Towards the end of my stay at the Engineering University (as it was also called) I had lost three years of my life wasted on student politics but with nothing achieved (because that evil, Islam-using, filthy, vile, repulsive, Constitution-breaking, corrupt, bigotry and hatred-spreading, Taliban-creating, US-backed dictator General Zia banned students’ unions just when it was my turn to run for President). I was then scampering to cover for my missed exams and classes (clearing “supplees” was the term many of my fellow alumni will recall being familiar with).

But, in what seems to be typical twists in my life and career, instead of hurrying up and getting into a stable (boring) life of an Electrical Engineer working for some Pakistani government department or some private sector company that overworks and underpays, I found myself Business Manager of Pakistan’s largest newspapers and magazines chain, Jang. A chance meeting at a close family friend’s wedding party led to a 22 minute chat, that led to my still being involved in the news and media business 22 years later.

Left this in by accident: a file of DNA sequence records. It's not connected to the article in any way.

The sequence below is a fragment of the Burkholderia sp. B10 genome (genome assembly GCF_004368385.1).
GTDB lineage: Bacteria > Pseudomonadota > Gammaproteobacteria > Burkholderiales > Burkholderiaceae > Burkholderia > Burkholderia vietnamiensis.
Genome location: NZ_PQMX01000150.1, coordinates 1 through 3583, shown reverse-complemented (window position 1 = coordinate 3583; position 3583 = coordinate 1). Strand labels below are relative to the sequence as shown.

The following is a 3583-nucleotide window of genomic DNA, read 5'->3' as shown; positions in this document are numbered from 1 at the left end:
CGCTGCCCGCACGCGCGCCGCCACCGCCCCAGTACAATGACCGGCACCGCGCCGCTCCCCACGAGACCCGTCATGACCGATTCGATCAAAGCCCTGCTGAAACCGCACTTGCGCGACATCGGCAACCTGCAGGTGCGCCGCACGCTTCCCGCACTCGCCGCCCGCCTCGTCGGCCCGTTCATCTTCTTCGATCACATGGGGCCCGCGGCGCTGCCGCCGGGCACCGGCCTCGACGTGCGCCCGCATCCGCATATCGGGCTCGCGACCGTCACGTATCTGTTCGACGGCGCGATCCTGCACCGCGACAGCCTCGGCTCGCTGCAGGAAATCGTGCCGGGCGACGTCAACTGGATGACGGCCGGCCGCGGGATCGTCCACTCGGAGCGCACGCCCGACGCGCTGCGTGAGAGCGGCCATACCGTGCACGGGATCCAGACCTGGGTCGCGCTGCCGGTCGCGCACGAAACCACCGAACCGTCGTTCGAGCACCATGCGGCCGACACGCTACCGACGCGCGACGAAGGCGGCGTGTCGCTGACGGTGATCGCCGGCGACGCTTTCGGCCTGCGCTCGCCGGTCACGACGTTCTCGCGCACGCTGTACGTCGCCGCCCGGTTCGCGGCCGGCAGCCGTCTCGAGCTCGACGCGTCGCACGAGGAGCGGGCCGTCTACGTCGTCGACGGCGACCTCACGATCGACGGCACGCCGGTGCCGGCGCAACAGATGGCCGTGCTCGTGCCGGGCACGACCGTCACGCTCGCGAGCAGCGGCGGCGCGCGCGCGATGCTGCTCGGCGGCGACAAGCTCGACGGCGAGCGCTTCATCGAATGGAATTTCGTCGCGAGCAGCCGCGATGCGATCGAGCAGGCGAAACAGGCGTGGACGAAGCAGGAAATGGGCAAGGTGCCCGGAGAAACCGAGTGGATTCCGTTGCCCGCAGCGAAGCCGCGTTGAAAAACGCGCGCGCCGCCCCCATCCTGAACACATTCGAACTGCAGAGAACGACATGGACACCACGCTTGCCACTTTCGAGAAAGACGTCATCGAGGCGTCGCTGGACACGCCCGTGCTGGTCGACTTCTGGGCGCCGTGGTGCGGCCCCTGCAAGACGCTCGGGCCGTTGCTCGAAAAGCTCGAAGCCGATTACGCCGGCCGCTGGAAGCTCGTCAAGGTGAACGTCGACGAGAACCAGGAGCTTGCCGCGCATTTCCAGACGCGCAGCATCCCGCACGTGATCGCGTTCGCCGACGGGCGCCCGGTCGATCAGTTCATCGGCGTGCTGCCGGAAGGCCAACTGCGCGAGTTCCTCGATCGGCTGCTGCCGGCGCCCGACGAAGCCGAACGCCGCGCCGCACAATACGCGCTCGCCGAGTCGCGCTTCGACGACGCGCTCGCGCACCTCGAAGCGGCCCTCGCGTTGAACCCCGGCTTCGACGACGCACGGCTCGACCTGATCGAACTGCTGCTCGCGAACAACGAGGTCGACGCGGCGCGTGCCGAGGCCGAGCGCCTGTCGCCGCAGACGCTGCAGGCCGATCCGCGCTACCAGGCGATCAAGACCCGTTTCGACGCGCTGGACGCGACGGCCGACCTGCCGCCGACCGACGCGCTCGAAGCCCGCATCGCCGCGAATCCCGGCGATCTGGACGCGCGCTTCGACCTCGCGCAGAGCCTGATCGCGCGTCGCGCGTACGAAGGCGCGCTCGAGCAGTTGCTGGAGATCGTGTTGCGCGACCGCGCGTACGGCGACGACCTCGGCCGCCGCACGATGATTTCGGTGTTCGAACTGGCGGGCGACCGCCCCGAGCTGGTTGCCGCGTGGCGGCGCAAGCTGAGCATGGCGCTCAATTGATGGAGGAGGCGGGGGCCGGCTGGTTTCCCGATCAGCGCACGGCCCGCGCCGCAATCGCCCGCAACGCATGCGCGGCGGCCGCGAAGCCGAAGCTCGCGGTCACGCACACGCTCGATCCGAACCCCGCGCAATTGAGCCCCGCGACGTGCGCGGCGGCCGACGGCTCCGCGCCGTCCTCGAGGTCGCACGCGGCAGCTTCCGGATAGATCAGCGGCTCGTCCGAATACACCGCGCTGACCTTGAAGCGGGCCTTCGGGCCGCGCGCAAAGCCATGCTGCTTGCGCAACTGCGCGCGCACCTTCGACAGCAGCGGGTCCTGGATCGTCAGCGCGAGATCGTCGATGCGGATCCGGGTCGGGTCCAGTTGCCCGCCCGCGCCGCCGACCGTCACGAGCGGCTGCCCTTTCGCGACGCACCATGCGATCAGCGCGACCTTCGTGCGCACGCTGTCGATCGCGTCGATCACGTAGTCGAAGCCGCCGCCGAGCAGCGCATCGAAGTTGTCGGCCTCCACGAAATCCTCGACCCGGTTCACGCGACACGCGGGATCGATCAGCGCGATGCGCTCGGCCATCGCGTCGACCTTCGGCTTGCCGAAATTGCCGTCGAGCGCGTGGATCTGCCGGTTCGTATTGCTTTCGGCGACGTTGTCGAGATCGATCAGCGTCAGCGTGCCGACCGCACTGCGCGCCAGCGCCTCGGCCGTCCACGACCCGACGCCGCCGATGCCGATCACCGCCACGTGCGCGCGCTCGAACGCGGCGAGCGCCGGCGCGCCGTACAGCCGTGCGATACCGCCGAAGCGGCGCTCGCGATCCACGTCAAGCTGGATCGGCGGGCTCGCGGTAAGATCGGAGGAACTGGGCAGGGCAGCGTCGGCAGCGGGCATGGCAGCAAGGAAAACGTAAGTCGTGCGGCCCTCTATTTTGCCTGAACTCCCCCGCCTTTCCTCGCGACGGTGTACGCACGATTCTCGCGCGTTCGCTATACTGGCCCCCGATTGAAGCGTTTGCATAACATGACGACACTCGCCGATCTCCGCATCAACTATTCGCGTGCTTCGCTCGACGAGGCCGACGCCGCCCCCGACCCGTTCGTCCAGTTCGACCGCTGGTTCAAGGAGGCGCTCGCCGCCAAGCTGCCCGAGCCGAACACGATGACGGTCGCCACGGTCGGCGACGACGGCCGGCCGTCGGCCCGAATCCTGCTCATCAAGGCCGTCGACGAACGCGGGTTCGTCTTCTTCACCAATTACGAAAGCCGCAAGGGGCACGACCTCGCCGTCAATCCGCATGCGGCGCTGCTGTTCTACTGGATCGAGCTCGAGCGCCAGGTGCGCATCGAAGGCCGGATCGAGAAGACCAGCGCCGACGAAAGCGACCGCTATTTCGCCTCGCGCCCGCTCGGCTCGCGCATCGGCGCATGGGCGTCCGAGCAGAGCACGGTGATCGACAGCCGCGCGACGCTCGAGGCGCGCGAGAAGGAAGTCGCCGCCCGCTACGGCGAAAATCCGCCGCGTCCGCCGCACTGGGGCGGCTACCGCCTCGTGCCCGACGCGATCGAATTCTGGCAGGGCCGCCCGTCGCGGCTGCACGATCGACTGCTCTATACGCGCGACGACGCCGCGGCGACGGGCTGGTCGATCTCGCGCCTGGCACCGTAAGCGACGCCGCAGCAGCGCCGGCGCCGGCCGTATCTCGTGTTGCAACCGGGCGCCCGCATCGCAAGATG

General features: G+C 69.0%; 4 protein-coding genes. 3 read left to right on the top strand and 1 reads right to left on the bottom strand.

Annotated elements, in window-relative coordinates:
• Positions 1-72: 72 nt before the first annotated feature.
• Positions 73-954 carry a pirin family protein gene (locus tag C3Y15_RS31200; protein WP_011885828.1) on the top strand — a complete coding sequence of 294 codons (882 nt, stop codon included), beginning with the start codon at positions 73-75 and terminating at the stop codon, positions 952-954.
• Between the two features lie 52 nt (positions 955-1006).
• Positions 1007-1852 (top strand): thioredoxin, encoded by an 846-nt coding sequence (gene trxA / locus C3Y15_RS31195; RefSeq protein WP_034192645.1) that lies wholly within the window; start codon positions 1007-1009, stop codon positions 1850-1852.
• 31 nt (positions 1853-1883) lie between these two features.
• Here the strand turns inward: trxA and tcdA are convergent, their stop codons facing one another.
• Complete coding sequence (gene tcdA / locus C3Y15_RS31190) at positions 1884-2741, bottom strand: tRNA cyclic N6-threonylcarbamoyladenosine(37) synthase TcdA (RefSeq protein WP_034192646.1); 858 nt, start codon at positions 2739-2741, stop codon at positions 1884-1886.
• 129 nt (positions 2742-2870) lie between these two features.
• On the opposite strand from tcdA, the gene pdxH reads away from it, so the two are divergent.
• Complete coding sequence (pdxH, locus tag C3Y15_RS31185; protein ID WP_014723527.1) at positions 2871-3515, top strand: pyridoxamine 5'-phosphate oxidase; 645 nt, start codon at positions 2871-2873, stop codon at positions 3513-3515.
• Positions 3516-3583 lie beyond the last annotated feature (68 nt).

So, where – you ask – is this whole discussion taking us, and what were you saying about “Planned Drifting™”. I am glad you remembered, and asked – you know, remembering my problem with remembering recent things.

I read a good article today on some web site --- either there are too many articles online (considering I already read about 30 today, in addition to the New York Times, the Wall Street Journal, the Financial Times and a dozen or so magazines) or I am getting old (since I just read that piece online 2 hours ago) --- that I can’t remember.